Having some spare time and interest, I decided to learn a bit more about the features of modern .NET IoC frameworks. Being aware of what’s available always helps, and I haven’t yet seen a comprehensive feature comparison.

For the comparison, I have selected the frameworks that I feel to be most documented and popular:

If you feel that your framework should be here, just send me the values for all feature columns, and I’ll add it.

0. Terminology

The first thing I learned is that common concepts are sometimes named differently between the frameworks.

So I think it makes sense to start with some terminology.

Components are classes registered within the container. They can be instantiated by the container to satisfy service dependencies of other components. Services are what components provides and depends on.

In most of the cases services are interfaces, and components are classes implementing them.

Autowiring is an automatic detection of dependency injection points. If the framework is able to  match the constructor parameter types with registered services and provide these services, it is an example of autowiring.

Transient components, as compared to singletons, are created each time they are requested from container. The exact term used for transients differs quite much between frameworks.

Automatic registration is a way to automatically detect and register components within an assembly (or larger environment). It can also be called batch registration.

1. Licensing and core size

All reviewed frameworks work under .NET 2.0, and have liberal licenses allowing commercial and open-source usage.

The first table lists the reviewed frameworks with some basic parameters.

The color map is easy: green is great, yellow is ok, red is bad. All colors are extremely subjective, things bad for me may mean that I am doing something wrong.

I do not feel library count or size to be important for developments, so no red points this time.

Ninject is the most interesting case, since it has a very naive auto-wiring implementation by default. However, it has an official Ninject.Extensions.AutoWiring library, so in all following tables I included its features in Ninject functionality.

2. Container configuration

The first thing to do with container is to register something in it. So let’s review the configuration options provided by various framework.

As you can see, all frameworks support programmatic registration. Even better, most of them have fluent interfaces for registration API. Spring.Net and Castle are behind others in this regard, since Spring.Net API is somewhat cumbersome and not fluent, while Castle does not support fluent registration in RC3.

As I noted before, automatic registration is a way to register all types in given set of assemblies/namespaces based on attributes or other conventions. I find it very useful, since the convention-driven approach saves time on configuration and lessens a chance of a configuration error.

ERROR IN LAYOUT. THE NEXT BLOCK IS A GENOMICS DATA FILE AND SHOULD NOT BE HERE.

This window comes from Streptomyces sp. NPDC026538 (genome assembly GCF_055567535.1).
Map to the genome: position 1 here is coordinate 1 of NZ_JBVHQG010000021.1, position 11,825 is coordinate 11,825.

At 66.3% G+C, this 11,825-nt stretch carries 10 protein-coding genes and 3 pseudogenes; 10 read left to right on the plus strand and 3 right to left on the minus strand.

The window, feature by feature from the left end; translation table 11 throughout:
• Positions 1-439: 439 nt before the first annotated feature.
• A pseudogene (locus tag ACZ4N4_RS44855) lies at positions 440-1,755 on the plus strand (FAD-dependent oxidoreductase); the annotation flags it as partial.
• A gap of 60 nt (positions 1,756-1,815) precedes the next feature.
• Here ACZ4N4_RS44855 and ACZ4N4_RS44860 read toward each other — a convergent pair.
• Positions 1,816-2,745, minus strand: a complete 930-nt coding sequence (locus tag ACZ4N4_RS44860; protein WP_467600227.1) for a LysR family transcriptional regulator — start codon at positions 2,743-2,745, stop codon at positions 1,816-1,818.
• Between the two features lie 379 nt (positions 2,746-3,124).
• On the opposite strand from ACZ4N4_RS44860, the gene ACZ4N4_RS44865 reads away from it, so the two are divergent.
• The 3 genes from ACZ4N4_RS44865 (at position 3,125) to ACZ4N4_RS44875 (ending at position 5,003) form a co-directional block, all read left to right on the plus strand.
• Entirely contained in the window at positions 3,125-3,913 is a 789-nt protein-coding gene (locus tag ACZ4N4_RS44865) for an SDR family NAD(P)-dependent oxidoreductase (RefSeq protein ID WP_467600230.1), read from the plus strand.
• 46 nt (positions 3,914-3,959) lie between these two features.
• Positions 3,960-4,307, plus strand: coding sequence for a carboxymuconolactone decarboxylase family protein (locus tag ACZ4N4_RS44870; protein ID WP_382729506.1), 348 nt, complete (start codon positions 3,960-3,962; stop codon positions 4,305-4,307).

Castle’s BatchRegistrationFacility is obsolete and well-hidden, also it uses GetExportedTypes instead of GetTypes (The Sin of Shallow Digging), so it’s useless if you want to hide implementations and expose only interfaces. For Spring.NET I didn’t find an easy way, but it still might be possible, so you can correct me on this one.

Some people consider attributes to be POCO, some not, and I tend to agree with the latter when we are talking about DI frameworks. So no red points or yellow points if framework has no attributes, this column just for your information.

As for XML, I have a very strong opinion — only if actually needed, only as much as actually needed. Fortunately, no one of reviewed frameworks required XML (while most of them support it when needed). Spring.Net is somewhat differently oriented for this question, since its XML API is a better, more documented and encouraged approach. However, since Spring is a Java port, the approach is probably a compatibility heritage.

3. Basic injection/autowiring

The second thing after configuring the framework is knowing what exactly can be automatically injected. And, as I explained earlier, autowiring is just a name for framework-discovered injection points.

Basic constructor injection works great in all frameworks. For property injection Unity and StructureMap require explicit opt-in and treat the dependency as mandatory, which is a bit counterintuitive and does not provide any benefit over constructor injection.

As for multiple constructors, I really like the Castle/Autofac choice of constructor with most resolvable parameters. This is precisely what the human programmer will do, given a number of constructors and dependencies. With approach taken by Unity and StructureMap, it is harder to keep object DI-ignorant — you have to think whether your most-parameter constructor is resolvable, add DI-specific attributes or specify the constructor explicitly in the XML/code configuration.

The most interesting behavior was shown by the Spring.Net — it selected default (no-parameter) constructor first, and only if default did not exists, Spring went to the most resolvable.

Recursive dependency resolution is, in my opinion, one of the most important things in a DI framework. In a large project, when you have a lot of components and services, solving recursion easily is a must. In my tests only Castle and Autofac gave a useful error message, all other frameworks just crashed with unrecoverable StackOverflowException, which is a bad, bad thing to get in automatic test runner.

4. To be continued

In the second post of the series, I will review advanced features of DI containers (with StructureMap demonstrating unexpected feature), and show an automated feature tests I used to fill the blanks in these tables.

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